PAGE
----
Project Personnel

Khaled and Lailuma and the many European volunteers

Khaled and Lailuma are the embroidery project’s two representatives in Afghanistan. Three times per quarter they drive to the villages to:
 pay the embroiderers,
 present the evaluations written in Freiburg,
 collect the newly finished embroidery,
 distribute the new material.
Khaled was born in one of these villages and lived there until the war began. During the 20 years of war he – like all families from villages in this region – was continually fleeing between Kabul and the Panjshir Valley. Since the end of the war he and his family have lived in Kabul.
A very friendly person, he has won the trust of the villagers. Thanks to him, the doors to the houses and courtyards are open to the project – not a matter of course in Afghanistan. He is employed by the DAI to manage all its projects in the Shomali plain area. (You can find more about this on the website of the DAI.) When we fly to Kabul, we enjoy the hospitality of his family, the Hashimi family.
Lailuma lived for 18 years in Germany before she decided to return to Afghanistan. She speaks German and translates for me when I’m there. She lives with her brother’s family in Kabul.
In 2011 Sarah accompanied me on my trip to Afghanistan. You can find her in the 2011 travel report, in words and photos. In 2012 Sabine went with me. You can find her too among the photos. She wrote the travel report for 2012. In 2013 Margreth came along to Kabul, with special assignments that you will discover in the 7th joint travel report.
Hearty thanks are due to the board members of the DAI, who have supported the embroidery project for many years. In particular, the large business component has demanded a lot of work from Treasurer Wilhelm Druben. Despite his time-consuming duties, he has never lost his enthusiasm for the embroiderers and their work.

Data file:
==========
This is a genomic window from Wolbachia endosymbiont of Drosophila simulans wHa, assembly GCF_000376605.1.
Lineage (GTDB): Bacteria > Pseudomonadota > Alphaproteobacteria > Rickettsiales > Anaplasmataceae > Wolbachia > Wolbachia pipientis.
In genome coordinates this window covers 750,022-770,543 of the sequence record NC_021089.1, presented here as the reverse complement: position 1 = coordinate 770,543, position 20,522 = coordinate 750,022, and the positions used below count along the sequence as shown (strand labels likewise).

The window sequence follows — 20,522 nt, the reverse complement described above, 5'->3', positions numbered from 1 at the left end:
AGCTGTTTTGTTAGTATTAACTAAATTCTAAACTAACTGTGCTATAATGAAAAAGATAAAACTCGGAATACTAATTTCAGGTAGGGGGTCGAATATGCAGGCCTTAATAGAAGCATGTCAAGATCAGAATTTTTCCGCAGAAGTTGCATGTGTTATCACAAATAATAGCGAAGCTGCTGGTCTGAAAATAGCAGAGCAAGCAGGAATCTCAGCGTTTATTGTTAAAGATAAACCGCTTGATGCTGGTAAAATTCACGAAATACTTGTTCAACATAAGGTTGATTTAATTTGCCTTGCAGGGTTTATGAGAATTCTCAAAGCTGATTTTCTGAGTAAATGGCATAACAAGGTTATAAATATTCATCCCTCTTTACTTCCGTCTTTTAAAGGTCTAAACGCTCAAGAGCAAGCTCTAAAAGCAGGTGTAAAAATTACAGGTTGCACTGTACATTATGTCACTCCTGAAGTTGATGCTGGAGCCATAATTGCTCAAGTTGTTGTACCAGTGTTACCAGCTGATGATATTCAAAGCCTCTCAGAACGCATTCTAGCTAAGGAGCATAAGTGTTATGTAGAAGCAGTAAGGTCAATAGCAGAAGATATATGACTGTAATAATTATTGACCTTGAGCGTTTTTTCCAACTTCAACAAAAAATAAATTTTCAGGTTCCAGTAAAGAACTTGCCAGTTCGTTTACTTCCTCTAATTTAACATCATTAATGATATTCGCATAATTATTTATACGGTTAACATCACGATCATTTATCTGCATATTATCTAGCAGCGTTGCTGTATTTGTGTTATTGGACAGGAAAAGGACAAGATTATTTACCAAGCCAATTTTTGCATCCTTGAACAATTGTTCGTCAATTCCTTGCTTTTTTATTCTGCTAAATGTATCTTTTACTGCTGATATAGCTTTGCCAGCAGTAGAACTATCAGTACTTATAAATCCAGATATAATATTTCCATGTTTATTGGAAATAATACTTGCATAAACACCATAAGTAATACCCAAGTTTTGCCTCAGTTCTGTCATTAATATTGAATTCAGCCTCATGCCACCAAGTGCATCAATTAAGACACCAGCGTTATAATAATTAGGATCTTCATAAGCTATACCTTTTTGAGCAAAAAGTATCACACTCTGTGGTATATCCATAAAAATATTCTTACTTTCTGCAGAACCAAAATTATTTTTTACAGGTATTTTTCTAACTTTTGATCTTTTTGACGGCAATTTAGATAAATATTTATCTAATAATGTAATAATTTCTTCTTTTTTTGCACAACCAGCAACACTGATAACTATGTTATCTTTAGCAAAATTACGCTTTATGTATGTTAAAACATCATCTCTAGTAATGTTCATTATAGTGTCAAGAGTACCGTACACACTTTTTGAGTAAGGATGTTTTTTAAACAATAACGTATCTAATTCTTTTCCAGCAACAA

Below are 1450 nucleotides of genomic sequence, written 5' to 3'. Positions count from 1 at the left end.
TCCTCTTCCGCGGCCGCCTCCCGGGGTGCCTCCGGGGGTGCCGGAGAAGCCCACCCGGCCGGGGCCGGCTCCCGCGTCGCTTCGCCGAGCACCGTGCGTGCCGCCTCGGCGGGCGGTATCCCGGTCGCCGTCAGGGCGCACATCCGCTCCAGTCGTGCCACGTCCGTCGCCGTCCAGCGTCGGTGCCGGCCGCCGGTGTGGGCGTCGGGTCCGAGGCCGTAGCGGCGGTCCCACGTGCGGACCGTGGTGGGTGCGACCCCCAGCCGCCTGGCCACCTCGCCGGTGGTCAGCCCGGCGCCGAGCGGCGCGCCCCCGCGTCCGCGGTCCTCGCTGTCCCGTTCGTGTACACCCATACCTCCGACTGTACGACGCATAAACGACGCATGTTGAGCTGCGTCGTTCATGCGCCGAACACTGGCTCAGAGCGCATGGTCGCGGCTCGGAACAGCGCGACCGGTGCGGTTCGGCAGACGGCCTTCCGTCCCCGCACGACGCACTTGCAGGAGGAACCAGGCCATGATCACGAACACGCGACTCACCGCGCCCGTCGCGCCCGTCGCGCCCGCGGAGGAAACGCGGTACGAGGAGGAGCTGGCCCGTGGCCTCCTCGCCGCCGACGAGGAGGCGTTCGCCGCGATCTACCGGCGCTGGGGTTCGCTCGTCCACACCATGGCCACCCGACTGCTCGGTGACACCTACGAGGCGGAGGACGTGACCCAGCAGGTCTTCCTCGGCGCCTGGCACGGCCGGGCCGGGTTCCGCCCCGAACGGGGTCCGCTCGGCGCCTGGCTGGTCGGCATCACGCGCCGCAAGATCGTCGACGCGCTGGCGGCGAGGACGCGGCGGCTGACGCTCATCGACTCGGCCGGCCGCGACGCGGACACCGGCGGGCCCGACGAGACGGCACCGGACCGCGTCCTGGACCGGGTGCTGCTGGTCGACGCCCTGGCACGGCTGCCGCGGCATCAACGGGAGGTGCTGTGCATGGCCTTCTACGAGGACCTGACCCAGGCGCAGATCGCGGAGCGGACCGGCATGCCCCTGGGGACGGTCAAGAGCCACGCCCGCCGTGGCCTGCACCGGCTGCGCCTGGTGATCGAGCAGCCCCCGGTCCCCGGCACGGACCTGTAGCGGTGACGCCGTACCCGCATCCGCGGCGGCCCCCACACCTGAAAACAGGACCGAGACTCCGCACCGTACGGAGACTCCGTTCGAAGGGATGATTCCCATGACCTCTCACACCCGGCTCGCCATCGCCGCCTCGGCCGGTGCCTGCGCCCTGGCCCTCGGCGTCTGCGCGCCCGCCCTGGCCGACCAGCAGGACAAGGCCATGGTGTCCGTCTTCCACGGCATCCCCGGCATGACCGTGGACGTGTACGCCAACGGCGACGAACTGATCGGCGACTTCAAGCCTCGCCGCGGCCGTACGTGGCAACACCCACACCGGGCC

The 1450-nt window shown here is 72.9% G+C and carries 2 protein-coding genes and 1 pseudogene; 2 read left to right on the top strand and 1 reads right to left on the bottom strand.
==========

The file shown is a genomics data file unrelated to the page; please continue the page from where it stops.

Through the years a faithful team of volunteers has grown up, mostly women from the Freiburg area, who work together very efficiently. There is so much to do! The tasks are very diverse, ranging from correcting and translating texts to graphic design, organizing exhibits and much more. Once a quarter, when the new embroidery arrives in Freiburg, it must be “processed”. It takes about two weeks for the embroidery to be ironed, cut into units and packaged for sale – as well as organizing the material for the next consignment.
Increasingly, individuals working alone or in teams are taking over bigger projects, such as running a sales stand and often an associated exhibit at a crafts fair. I have discovered that I don’t have to be everywhere (not possible in any case!), and I have great confidence in these people. It has always worked beautifully! Thank you for the exceptional support!
Every public appearance of the embroidery project is important for its long-term success and the financial underpinning of our project.
A big THANK YOU to all the people I can count on, in Freiburg and throughout Europe!